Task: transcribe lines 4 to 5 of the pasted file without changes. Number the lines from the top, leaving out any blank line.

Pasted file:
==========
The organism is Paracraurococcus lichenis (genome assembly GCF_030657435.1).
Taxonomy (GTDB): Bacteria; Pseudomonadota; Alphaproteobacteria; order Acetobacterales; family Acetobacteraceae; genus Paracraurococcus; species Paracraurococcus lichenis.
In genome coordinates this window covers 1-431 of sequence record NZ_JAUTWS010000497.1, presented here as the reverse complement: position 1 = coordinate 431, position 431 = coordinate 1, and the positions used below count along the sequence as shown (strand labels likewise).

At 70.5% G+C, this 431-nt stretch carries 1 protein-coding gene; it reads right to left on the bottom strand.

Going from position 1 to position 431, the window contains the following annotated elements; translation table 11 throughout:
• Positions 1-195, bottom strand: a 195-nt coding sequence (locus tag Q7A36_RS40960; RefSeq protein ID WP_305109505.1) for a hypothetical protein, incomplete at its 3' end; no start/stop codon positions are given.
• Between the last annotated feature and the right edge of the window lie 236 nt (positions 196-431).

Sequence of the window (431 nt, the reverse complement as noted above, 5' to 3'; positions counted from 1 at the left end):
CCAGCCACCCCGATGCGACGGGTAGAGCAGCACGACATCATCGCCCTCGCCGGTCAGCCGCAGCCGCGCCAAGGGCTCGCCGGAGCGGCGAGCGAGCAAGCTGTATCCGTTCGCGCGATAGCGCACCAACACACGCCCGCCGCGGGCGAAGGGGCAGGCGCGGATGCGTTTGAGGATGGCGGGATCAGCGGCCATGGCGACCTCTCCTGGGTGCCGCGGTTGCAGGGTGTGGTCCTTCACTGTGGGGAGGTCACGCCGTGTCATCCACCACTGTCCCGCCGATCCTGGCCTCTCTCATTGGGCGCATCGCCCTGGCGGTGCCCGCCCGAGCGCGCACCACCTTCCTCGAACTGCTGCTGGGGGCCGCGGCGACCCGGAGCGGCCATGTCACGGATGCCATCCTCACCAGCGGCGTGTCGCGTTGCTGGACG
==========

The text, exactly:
At 70.5% G+C, this 431-nt stretch carries 1 protein-coding gene; it reads right to left on the bottom strand.

Going from position 1 to position 431, the window contains the following annotated elements; translation table 11 throughout: